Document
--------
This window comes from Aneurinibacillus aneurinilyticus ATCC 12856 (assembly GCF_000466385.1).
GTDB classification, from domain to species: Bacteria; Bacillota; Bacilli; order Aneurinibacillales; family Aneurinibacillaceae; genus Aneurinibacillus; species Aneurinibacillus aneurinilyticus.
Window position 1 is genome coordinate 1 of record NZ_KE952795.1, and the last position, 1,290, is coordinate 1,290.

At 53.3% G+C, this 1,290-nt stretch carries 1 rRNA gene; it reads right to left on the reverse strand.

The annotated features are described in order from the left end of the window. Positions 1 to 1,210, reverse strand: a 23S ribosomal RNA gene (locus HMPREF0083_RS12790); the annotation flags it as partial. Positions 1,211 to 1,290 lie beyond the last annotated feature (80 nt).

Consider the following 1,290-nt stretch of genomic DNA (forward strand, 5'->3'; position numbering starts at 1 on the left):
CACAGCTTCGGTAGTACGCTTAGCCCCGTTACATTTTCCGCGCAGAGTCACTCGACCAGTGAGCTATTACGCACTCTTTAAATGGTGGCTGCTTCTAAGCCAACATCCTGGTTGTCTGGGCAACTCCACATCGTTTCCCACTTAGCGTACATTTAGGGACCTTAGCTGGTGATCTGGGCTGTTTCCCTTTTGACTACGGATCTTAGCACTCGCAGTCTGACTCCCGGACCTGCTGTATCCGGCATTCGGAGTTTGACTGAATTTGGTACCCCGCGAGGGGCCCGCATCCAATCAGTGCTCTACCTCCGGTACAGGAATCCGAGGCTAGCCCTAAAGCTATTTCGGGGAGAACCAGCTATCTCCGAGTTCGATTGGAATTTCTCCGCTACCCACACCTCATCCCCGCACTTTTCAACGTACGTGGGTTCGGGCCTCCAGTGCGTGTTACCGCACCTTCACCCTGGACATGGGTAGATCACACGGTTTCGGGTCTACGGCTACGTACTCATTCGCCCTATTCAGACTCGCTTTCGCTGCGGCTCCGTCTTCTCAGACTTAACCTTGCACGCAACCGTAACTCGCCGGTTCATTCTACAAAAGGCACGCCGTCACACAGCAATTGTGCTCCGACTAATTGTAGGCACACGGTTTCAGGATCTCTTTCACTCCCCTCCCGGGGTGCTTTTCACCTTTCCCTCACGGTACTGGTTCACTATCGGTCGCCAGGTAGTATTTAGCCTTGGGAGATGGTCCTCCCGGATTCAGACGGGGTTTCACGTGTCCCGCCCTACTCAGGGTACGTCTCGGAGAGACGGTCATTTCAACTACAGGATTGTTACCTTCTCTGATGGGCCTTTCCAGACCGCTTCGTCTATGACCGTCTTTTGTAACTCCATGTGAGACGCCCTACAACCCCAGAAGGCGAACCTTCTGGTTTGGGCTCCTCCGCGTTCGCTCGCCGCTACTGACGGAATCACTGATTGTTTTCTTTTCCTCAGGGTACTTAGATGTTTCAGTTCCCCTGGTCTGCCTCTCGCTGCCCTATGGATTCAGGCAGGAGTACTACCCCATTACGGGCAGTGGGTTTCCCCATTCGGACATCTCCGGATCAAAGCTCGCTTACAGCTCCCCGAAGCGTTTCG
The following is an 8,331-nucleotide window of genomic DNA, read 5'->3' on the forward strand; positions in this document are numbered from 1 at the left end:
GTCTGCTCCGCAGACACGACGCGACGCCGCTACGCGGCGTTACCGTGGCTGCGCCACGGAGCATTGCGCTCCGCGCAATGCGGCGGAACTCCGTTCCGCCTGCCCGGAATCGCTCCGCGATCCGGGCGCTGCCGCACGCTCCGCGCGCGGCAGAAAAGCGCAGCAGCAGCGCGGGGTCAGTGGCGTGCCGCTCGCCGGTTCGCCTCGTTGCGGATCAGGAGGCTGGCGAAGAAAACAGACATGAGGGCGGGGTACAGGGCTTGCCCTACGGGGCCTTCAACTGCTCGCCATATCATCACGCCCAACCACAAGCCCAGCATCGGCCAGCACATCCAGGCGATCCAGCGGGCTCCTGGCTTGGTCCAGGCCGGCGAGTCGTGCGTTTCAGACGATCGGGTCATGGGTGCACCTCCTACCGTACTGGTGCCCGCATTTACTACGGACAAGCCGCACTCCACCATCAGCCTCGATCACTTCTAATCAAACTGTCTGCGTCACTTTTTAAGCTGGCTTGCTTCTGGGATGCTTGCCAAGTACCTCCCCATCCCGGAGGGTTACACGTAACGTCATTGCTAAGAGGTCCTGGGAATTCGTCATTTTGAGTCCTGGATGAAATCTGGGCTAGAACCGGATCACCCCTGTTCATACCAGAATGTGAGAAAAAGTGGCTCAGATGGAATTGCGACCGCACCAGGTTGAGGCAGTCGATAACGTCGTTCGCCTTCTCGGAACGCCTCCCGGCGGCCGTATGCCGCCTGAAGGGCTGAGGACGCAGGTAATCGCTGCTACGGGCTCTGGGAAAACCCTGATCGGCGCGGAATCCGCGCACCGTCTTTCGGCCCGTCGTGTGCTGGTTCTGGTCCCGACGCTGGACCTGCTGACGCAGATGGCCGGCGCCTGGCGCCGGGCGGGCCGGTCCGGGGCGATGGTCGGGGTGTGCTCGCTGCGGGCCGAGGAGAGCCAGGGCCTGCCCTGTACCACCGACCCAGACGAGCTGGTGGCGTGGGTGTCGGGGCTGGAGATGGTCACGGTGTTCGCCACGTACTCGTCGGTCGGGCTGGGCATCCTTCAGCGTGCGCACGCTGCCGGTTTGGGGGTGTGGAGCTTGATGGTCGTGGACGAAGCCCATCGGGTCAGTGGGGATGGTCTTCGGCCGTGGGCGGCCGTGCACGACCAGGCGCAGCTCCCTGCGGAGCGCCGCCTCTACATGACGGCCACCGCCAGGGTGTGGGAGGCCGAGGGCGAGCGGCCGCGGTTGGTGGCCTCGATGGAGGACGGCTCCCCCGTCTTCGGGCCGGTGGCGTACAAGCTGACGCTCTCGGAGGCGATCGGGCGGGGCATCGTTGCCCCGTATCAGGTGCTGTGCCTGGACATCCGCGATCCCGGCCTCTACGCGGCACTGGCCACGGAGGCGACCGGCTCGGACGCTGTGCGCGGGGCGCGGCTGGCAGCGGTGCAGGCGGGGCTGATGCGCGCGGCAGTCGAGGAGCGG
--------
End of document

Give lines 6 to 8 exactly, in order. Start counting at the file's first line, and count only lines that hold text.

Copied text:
Consider the following 1,290-nt stretch of genomic DNA (forward strand, 5'->3'; position numbering starts at 1 on the left):
CACAGCTTCGGTAGTACGCTTAGCCCCGTTACATTTTCCGCGCAGAGTCACTCGACCAGTGAGCTATTACGCACTCTTTAAATGGTGGCTGCTTCTAAGCCAACATCCTGGTTGTCTGGGCAACTCCACATCGTTTCCCACTTAGCGTACATTTAGGGACCTTAGCTGGTGATCTGGGCTGTTTCCCTTTTGACTACGGATCTTAGCACTCGCAGTCTGACTCCCGGACCTGCTGTATCCGGCATTCGGAGTTTGACTGAATTTGGTACCCCGCGAGGGGCCCGCATCCAATCAGTGCTCTACCTCCGGTACAGGAATCCGAGGCTAGCCCTAAAGCTATTTCGGGGAGAACCAGCTATCTCCGAGTTCGATTGGAATTTCTCCGCTACCCACACCTCATCCCCGCACTTTTCAACGTACGTGGGTTCGGGCCTCCAGTGCGTGTTACCGCACCTTCACCCTGGACATGGGTAGATCACACGGTTTCGGGTCTACGGCTACGTACTCATTCGCCCTATTCAGACTCGCTTTCGCTGCGGCTCCGTCTTCTCAGACTTAACCTTGCACGCAACCGTAACTCGCCGGTTCATTCTACAAAAGGCACGCCGTCACACAGCAATTGTGCTCCGACTAATTGTAGGCACACGGTTTCAGGATCTCTTTCACTCCCCTCCCGGGGTGCTTTTCACCTTTCCCTCACGGTACTGGTTCACTATCGGTCGCCAGGTAGTATTTAGCCTTGGGAGATGGTCCTCCCGGATTCAGACGGGGTTTCACGTGTCCCGCCCTACTCAGGGTACGTCTCGGAGAGACGGTCATTTCAACTACAGGATTGTTACCTTCTCTGATGGGCCTTTCCAGACCGCTTCGTCTATGACCGTCTTTTGTAACTCCATGTGAGACGCCCTACAACCCCAGAAGGCGAACCTTCTGGTTTGGGCTCCTCCGCGTTCGCTCGCCGCTACTGACGGAATCACTGATTGTTTTCTTTTCCTCAGGGTACTTAGATGTTTCAGTTCCCCTGGTCTGCCTCTCGCTGCCCTATGGATTCAGGCAGGAGTACTACCCCATTACGGGCAGTGGGTTTCCCCATTCGGACATCTCCGGATCAAAGCTCGCTTACAGCTCCCCGAAGCGTTTCG
The following is an 8,331-nucleotide window of genomic DNA, read 5'->3' on the forward strand; positions in this document are numbered from 1 at the left end: